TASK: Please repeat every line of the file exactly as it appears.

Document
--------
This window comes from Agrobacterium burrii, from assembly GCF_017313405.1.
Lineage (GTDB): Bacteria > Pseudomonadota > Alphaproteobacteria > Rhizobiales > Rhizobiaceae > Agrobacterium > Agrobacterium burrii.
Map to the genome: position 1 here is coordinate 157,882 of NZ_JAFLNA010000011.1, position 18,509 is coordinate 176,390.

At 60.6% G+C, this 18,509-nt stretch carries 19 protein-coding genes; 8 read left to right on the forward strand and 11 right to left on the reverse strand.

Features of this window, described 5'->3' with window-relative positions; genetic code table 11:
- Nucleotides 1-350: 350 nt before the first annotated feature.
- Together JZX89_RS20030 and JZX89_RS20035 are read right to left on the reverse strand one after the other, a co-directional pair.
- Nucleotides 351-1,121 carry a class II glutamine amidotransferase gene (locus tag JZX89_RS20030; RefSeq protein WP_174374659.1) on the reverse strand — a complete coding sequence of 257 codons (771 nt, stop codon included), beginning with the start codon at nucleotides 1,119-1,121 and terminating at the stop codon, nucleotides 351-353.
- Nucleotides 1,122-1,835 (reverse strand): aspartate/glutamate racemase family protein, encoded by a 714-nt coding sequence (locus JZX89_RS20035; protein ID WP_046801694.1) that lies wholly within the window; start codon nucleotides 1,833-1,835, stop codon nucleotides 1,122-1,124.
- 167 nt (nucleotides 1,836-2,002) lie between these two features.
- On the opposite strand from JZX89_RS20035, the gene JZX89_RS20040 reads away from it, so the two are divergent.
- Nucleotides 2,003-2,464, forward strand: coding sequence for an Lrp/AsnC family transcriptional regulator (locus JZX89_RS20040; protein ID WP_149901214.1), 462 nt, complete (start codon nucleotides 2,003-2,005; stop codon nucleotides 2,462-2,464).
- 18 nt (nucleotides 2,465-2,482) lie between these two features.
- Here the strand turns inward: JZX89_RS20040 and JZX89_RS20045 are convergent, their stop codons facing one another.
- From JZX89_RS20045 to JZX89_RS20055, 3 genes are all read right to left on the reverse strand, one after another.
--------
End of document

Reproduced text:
This window comes from Agrobacterium burrii, from assembly GCF_017313405.1.
Lineage (GTDB): Bacteria > Pseudomonadota > Alphaproteobacteria > Rhizobiales > Rhizobiaceae > Agrobacterium > Agrobacterium burrii.
Map to the genome: position 1 here is coordinate 157,882 of NZ_JAFLNA010000011.1, position 18,509 is coordinate 176,390.

At 60.6% G+C, this 18,509-nt stretch carries 19 protein-coding genes; 8 read left to right on the forward strand and 11 right to left on the reverse strand.

Features of this window, described 5'->3' with window-relative positions; genetic code table 11:
- Nucleotides 1-350: 350 nt before the first annotated feature.
- Together JZX89_RS20030 and JZX89_RS20035 are read right to left on the reverse strand one after the other, a co-directional pair.
- Nucleotides 351-1,121 carry a class II glutamine amidotransferase gene (locus tag JZX89_RS20030; RefSeq protein WP_174374659.1) on the reverse strand — a complete coding sequence of 257 codons (771 nt, stop codon included), beginning with the start codon at nucleotides 1,119-1,121 and terminating at the stop codon, nucleotides 351-353.
- Nucleotides 1,122-1,835 (reverse strand): aspartate/glutamate racemase family protein, encoded by a 714-nt coding sequence (locus JZX89_RS20035; protein ID WP_046801694.1) that lies wholly within the window; start codon nucleotides 1,833-1,835, stop codon nucleotides 1,122-1,124.
- 167 nt (nucleotides 1,836-2,002) lie between these two features.
- On the opposite strand from JZX89_RS20035, the gene JZX89_RS20040 reads away from it, so the two are divergent.
- Nucleotides 2,003-2,464, forward strand: coding sequence for an Lrp/AsnC family transcriptional regulator (locus JZX89_RS20040; protein ID WP_149901214.1), 462 nt, complete (start codon nucleotides 2,003-2,005; stop codon nucleotides 2,462-2,464).
- 18 nt (nucleotides 2,465-2,482) lie between these two features.
- Here the strand turns inward: JZX89_RS20040 and JZX89_RS20045 are convergent, their stop codons facing one another.
- From JZX89_RS20045 to JZX89_RS20055, 3 genes are all read right to left on the reverse strand, one after another.